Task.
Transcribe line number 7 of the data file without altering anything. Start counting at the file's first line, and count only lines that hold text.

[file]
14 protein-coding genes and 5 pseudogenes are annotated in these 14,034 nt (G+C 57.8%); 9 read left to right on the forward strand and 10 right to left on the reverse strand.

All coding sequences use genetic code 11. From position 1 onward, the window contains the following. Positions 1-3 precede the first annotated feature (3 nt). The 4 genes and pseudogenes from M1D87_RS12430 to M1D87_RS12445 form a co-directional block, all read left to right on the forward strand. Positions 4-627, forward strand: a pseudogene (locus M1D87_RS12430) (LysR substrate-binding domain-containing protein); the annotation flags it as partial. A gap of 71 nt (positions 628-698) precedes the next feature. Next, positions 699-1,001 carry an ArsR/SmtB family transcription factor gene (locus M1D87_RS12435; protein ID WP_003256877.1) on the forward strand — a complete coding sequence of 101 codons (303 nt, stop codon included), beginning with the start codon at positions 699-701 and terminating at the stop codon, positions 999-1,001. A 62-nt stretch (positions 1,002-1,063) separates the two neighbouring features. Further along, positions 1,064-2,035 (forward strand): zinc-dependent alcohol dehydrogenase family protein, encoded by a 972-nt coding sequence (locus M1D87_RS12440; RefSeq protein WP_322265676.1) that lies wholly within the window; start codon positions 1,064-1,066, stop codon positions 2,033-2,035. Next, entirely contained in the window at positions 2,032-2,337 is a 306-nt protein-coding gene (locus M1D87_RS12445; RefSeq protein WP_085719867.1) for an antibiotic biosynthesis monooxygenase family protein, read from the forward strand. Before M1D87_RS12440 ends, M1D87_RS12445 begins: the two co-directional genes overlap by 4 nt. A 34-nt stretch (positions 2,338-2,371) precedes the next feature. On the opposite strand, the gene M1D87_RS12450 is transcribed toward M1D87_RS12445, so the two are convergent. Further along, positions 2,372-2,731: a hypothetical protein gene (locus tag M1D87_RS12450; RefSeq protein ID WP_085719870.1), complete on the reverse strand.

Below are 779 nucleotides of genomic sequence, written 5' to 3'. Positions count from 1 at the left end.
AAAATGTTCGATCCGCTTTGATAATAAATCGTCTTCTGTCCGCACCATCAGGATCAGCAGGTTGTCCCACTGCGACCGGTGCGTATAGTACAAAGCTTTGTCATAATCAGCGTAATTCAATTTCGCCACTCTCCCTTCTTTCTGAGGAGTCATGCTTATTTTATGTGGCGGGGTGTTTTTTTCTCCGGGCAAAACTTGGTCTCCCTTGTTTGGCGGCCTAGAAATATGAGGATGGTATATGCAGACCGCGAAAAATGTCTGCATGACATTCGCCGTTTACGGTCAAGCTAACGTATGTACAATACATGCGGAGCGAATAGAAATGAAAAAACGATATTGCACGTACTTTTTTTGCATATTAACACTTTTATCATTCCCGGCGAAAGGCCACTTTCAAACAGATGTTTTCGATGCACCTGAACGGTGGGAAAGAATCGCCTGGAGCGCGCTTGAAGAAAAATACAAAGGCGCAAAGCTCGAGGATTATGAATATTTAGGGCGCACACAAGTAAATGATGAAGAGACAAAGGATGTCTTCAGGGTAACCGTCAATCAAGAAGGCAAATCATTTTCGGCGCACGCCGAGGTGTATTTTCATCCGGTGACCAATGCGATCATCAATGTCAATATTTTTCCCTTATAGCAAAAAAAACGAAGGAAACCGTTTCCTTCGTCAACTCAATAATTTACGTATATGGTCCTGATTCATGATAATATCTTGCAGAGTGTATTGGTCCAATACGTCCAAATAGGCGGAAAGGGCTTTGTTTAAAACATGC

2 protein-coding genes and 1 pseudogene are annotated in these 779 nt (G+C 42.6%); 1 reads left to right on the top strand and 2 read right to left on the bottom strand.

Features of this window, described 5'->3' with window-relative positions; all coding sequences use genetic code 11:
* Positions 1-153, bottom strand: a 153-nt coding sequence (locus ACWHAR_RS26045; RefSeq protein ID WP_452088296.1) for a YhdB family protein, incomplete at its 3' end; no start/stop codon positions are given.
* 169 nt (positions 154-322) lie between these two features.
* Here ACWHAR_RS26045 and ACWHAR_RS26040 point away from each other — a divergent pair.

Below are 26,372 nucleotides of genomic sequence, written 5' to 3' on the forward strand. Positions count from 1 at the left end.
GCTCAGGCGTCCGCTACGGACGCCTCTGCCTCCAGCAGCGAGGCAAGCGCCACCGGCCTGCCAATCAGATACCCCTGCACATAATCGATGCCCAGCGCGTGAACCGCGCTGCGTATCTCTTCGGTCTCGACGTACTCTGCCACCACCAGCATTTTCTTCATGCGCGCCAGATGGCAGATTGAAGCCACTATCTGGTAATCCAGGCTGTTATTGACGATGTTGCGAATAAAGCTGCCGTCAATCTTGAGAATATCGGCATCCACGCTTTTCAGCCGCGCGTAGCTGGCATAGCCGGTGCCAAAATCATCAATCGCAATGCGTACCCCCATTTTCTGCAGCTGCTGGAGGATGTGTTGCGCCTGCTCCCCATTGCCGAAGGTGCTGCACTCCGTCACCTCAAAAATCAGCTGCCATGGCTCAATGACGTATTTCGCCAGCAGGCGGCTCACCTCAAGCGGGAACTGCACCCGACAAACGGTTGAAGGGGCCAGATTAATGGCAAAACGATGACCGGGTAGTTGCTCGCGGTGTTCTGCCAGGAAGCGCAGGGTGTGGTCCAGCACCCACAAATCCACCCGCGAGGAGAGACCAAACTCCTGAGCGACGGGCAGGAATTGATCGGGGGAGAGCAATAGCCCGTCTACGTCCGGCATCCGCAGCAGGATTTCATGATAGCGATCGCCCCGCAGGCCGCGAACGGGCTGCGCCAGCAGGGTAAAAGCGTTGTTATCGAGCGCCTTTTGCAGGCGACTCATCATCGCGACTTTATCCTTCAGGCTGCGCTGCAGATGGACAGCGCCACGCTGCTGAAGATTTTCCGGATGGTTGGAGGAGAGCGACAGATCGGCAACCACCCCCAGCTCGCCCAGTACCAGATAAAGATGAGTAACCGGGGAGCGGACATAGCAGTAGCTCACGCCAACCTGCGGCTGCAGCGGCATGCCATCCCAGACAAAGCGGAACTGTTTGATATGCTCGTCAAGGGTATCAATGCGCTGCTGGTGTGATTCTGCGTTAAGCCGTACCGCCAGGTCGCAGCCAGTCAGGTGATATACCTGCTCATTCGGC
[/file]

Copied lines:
* Positions 1-153, bottom strand: a 153-nt coding sequence (locus ACWHAR_RS26045; RefSeq protein ID WP_452088296.1) for a YhdB family protein, incomplete at its 3' end; no start/stop codon positions are given.